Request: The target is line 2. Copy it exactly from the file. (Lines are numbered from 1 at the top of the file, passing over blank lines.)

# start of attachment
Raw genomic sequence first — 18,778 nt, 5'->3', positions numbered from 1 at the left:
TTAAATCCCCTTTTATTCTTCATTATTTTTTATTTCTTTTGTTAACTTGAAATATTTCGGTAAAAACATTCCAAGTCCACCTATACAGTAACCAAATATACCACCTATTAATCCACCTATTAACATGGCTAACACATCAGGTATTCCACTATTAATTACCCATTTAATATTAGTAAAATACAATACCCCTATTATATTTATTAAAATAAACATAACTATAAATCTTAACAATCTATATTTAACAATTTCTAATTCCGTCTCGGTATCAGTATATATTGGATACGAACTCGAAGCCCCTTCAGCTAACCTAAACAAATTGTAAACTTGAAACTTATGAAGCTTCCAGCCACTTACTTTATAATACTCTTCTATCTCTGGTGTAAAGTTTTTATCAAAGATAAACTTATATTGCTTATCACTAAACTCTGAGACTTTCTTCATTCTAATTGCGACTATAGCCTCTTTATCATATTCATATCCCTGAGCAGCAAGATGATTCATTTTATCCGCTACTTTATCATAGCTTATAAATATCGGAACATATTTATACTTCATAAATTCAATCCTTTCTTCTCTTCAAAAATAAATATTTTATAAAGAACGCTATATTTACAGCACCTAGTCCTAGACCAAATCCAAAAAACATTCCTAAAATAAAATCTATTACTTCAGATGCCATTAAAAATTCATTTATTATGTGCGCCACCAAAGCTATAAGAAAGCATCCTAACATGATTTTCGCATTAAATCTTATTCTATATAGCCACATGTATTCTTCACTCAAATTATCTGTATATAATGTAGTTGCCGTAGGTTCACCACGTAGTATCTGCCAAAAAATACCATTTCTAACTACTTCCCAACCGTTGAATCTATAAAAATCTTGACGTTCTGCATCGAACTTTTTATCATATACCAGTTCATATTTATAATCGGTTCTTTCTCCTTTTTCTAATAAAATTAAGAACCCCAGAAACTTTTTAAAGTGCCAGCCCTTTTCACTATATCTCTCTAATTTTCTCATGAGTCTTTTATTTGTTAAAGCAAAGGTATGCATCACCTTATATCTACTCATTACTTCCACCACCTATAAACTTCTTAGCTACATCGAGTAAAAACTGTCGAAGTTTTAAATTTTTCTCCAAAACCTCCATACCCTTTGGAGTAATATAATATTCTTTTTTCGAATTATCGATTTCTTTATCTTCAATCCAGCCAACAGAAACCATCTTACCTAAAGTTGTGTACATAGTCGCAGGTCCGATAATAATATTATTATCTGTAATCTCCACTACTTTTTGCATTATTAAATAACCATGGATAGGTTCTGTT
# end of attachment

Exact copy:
TTAAATCCCCTTTTATTCTTCATTATTTTTTATTTCTTTTGTTAACTTGAAATATTTCGGTAAAAACATTCCAAGTCCACCTATACAGTAACCAAATATACCACCTATTAATCCACCTATTAACATGGCTAACACATCAGGTATTCCACTATTAATTACCCATTTAATATTAGTAAAATACAATACCCCTATTATATTTATTAAAATAAACATAACTATAAATCTTAACAATCTATATTTAACAATTTCTAATTCCGTCTCGGTATCAGTATATATTGGATACGAACTCGAAGCCCCTTCAGCTAACCTAAACAAATTGTAAACTTGAAACTTATGAAGCTTCCAGCCACTTACTTTATAATACTCTTCTATCTCTGGTGTAAAGTTTTTATCAAAGATAAACTTATATTGCTTATCACTAAACTCTGAGACTTTCTTCATTCTAATTGCGACTATAGCCTCTTTATCATATTCATATCCCTGAGCAGCAAGATGATTCATTTTATCCGCTACTTTATCATAGCTTATAAATATCGGAACATATTTATACTTCATAAATTCAATCCTTTCTTCTCTTCAAAAATAAATATTTTATAAAGAACGCTATATTTACAGCACCTAGTCCTAGACCAAATCCAAAAAACATTCCTAAAATAAAATCTATTACTTCAGATGCCATTAAAAATTCATTTATTATGTGCGCCACCAAAGCTATAAGAAAGCATCCTAACATGATTTTCGCATTAAATCTTATTCTATATAGCCACATGTATTCTTCACTCAAATTATCTGTATATAATGTAGTTGCCGTAGGTTCACCACGTAGTATCTGCCAAAAAATACCATTTCTAACTACTTCCCAACCGTTGAATCTATAAAAATCTTGACGTTCTGCATCGAACTTTTTATCATATACCAGTTCATATTTATAATCGGTTCTTTCTCCTTTTTCTAATAAAATTAAGAACCCCAGAAACTTTTTAAAGTGCCAGCCCTTTTCACTATATCTCTCTAATTTTCTCATGAGTCTTTTATTTGTTAAAGCAAAGGTATGCATCACCTTATATCTACTCATTACTTCCACCACCTATAAACTTCTTAGCTACATCGAGTAAAAACTGTCGAAGTTTTAAATTTTTCTCCAAAACCTCCATACCCTTTGGAGTAATATAATATTCTTTTTTCGAATTATCGATTTCTTTATCTTCAATCCAGCCAACAGAAACCATCTTACCTAAAGTTGTGTACATAGTCGCAGGTCCGATAATAATATTATTATCTGTAATCTCCACTACTTTTTGCATTATTAAATAACCATGGATAGGTTCTGTT